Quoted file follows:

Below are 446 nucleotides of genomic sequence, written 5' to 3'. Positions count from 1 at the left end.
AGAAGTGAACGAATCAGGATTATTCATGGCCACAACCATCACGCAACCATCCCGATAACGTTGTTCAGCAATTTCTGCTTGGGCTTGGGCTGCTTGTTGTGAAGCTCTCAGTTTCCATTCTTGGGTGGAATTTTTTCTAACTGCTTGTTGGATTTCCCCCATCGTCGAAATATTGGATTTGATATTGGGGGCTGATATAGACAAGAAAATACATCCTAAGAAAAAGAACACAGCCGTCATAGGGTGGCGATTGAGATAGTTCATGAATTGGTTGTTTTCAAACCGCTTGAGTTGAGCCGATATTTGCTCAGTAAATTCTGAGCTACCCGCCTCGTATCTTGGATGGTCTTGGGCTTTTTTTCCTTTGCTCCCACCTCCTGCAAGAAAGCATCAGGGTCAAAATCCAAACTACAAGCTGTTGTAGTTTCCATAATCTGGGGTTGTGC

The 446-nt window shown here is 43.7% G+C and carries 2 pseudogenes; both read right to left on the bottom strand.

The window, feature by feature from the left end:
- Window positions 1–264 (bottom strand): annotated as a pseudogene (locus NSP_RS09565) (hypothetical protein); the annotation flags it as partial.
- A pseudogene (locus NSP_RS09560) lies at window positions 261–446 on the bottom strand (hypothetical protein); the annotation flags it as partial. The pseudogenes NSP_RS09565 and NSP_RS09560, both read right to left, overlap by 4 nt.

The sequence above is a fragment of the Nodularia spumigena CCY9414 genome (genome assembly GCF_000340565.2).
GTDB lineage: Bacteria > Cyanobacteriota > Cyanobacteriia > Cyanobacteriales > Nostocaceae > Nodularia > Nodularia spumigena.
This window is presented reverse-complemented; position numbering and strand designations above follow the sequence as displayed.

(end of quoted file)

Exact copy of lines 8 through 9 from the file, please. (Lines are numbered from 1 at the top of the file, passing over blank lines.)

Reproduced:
GTDB lineage: Bacteria > Cyanobacteriota > Cyanobacteriia > Cyanobacteriales > Nostocaceae > Nodularia > Nodularia spumigena.
This window is presented reverse-complemented; position numbering and strand designations above follow the sequence as displayed.